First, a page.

Jill Kirby: The challenges and opportunities the Conservatives have for the rest of their time in government
This has been a fractious year for the coalition, during which Nick Clegg's evident discomfort with his Conservative colleagues has gradually developed into full-blown resistance. His extraordinary face-pulling and muttering during the Autumn Statement, at the point when George Osborne dismissed the case for a mansion tax, showed that the Deputy Prime Minister no longer considered himself bound by collective responsibility. So it was no surprise this week when Mr Clegg announced his new approach to governing in coalition, in which he wants to see the Liberal Democrats openly differentiate themselves from the Conservatives.
His reckoning seems to be that, with a wipe-out at the polls looming for his party, he will risk breaking the rules of coalition if it's the only way to retain his party's identity. The obvious danger, of course, is that it simply brings forward the date of electoral meltdown. It's hard to believe that the new differentiation will garner enough votes to save the Liberal Democrats from oblivion. But it plainly gives official sanction to a policy of non-cooperation for the remainder of the coalition's period in government. If the House of Lords/boundary changes tit-for-tat debacle marked the end of the beginning of the coalition, then this speech surely represents the beginning of the end.
Mr Clegg's speech on Monday brought his party's negative campaigning tactics into the open, characterising Conservative ideas on Europe and on welfare as fantasy and extremism, by contrast with his party of “sensible” centrists. Conservatives need to fight back, but in order to make the positive case for their own policies they must, of course, have a clear idea of what those policies are. Both the Prime Minister and the Chancellor have too often seemed on uncertain ground here. Preoccupation with fringe issues like gay marriage, David Cameron's butterfly habit of flitting from one subject (and speech) to another without developing a central theme, and a tendency to make eye-catching announcements that are subsequently dropped or even reversed, have made it difficult for even the most loyal supporter to grasp exactly what Conservatives currently stand for.
One Conservative minister who leaves his audience in little doubt about what he believes in is Michael Gove, whose interview in the Christmas edition of the Spectator should be read by every Conservative who is disheartened by the party's current performance. When asked by Fraser Nelson what the Conservatives must do to win the next election, he replies that there are Tories who are concerned with issues like whether “we need to have a better ground game in Worcestershire – and that’s great, I’m glad there are people like that. But my approach is to find the biggest issues that we face, make an argument that we think is right, try to carry as many people with us as possible.”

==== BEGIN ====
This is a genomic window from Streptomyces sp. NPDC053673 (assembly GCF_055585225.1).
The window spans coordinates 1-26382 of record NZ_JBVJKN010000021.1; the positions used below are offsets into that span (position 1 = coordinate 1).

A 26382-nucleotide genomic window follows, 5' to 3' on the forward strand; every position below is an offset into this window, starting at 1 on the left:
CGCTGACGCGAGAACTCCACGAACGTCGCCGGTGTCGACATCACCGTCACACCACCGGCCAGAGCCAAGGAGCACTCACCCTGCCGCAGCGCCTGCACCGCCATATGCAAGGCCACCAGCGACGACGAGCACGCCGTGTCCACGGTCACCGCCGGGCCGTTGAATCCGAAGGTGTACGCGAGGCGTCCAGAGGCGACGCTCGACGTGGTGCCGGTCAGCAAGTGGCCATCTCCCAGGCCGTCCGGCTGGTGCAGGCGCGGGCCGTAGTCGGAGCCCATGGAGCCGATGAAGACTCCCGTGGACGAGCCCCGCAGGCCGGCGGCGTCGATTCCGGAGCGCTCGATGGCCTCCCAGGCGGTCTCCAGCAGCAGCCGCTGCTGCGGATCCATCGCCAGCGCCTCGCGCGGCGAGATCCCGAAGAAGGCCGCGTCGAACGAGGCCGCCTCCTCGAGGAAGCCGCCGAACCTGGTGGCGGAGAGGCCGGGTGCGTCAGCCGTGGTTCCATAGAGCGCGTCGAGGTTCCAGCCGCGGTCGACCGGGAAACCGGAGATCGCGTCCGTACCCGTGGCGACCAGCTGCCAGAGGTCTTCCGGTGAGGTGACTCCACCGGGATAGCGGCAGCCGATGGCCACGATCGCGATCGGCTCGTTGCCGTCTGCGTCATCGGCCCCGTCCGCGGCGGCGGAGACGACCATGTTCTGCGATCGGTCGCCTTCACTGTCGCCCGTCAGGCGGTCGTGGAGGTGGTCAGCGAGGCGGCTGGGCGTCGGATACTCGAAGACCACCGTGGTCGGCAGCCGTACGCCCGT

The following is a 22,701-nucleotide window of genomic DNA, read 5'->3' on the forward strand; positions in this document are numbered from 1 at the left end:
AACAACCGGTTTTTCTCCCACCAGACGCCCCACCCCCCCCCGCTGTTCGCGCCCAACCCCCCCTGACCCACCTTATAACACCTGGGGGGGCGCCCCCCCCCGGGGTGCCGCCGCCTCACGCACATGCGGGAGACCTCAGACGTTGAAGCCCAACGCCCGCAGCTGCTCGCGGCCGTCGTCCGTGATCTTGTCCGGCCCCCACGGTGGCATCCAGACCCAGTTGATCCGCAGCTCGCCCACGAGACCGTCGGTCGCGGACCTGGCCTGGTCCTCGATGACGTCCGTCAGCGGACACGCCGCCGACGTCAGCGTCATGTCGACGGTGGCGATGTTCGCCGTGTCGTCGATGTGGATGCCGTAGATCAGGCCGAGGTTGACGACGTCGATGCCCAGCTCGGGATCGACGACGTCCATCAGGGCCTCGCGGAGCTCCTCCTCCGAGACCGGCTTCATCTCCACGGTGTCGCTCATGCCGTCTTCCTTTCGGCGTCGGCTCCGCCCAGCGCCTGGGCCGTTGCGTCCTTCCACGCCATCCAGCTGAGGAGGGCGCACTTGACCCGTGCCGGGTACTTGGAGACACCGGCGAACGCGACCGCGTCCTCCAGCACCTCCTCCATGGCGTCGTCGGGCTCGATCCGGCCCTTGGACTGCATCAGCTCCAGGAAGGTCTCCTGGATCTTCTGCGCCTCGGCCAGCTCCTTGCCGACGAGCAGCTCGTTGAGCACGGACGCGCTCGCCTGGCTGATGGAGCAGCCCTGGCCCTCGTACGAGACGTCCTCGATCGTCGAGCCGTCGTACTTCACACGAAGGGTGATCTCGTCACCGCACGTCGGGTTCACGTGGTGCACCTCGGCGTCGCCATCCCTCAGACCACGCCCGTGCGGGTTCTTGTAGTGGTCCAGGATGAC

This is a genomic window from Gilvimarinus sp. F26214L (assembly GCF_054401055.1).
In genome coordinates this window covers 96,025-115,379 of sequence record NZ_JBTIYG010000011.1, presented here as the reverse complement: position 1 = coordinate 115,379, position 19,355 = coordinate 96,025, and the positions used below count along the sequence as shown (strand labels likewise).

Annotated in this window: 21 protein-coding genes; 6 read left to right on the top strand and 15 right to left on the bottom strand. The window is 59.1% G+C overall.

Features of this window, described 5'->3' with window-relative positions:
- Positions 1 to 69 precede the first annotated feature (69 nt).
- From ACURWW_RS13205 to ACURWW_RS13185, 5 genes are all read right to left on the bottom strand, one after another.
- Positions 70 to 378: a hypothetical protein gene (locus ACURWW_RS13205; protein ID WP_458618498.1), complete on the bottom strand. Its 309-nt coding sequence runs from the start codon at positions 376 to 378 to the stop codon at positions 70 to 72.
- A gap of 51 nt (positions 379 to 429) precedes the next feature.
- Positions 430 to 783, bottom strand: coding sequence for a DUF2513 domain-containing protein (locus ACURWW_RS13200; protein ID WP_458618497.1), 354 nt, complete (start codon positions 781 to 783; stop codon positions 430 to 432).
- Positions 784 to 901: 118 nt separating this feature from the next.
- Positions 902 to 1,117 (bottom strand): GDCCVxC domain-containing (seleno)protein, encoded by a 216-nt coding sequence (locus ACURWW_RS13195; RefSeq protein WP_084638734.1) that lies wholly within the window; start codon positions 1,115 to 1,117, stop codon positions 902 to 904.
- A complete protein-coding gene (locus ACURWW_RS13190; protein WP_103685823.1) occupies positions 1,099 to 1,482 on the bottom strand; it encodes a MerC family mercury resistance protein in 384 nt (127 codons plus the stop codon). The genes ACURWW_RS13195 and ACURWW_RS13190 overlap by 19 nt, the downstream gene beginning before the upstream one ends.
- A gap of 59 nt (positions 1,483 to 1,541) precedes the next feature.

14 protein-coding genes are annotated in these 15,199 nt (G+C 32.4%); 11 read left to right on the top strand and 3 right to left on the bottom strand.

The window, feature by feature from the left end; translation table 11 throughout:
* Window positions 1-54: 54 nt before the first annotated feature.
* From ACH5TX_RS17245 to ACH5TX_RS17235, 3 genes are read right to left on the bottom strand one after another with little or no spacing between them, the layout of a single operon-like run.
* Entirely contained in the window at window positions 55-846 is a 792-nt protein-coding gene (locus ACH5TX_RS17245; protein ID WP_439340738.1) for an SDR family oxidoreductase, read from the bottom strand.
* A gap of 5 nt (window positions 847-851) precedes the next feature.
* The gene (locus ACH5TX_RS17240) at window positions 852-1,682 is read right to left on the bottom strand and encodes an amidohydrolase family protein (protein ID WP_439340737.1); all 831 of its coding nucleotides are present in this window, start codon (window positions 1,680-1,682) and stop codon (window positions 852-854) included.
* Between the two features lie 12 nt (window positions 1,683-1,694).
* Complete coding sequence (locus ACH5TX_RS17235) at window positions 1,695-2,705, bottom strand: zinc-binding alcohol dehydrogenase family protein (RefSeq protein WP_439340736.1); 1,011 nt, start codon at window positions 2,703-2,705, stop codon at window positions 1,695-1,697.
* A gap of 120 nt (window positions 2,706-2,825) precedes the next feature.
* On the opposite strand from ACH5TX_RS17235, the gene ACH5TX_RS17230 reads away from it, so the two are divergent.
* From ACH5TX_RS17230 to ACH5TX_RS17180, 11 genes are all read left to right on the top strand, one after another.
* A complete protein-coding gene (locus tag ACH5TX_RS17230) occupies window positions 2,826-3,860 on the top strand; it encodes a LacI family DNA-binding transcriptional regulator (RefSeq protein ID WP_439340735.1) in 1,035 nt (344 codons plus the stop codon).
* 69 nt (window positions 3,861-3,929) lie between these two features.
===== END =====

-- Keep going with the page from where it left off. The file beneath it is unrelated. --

It's a great interview, packed with good sense and conviction politics. And the beauty of it is that, in Mr Gove's case, it's not just a soundbite to cheer the Tory faithful at the end of a trying year. The Education Secretary has earned the right to make bold statements of confidence in Conservative beliefs because he has spent the last two and a half years putting them into practice, notwithstanding the constraints of coalition. Which brings me to my second argument in favour of articulating and then pursuing real Conservative policies: it might actually be more effective than the politics of compromise. Michael Gove has a clear agenda, a strong minded chief of staff and a highly motivated team who share his aims. As a result, the Liberal Democrats in his team, and across government, have – most of the time – been carried along. As they have discovered, it's much harder to undermine a minister who knows exactly where he is going, who is always ready to explain – courteously but firmly – what his objectives are, and how his Conservative worldview informs those objectives.
My third and final reason for maintaining that the Conservatives will gain from boldness is that the central purpose of the coalition is palpably failing. The justification offered for entering into shared government was that, together, the Conservatives and Liberal Democrats would take the tough decisions necessary to eliminate the deficit, slash the national debt and restore the economy to growth. But the reality is that continual horse trading between two partners with very different ideologies has resulted in stagnation. Significant cuts in current spending, pro-growth tax cuts, job deregulation and faster welfare reform are all necessary components of economic revival. The Chancellor needs to be able to argue freely for these measures, explaining to voters that he is unhappy with the lack of progress so far. He must assure them that, unhindered by coalition, a Conservative government would be making much greater headway to recovery. The danger at present is that Mr Osborne and his party will go to the country at the next election with the economy still flatlining and the nation deeper in debt than ever. If they wait for the publication of the election manifesto, it will be too late to “make an argument and carry people with them” (to paraphrase the Education Secretary). Did the Conservatives not learn from their experience in 2010 that, as Lynton Crosby memorably puts it, the pig cannot be fattened on market day?
As the festive season approaches, Nick Clegg has made a Christmas offer to his party: rock the boat if you like, it's in your party's interests to do so. This open invitation to mischief establishes beyond doubt that we now have a coalition in name only. If the Conservatives do not seize this chance to present their own policies openly and confidently to the electorate, they cannot expect to gain a mandate to govern alone.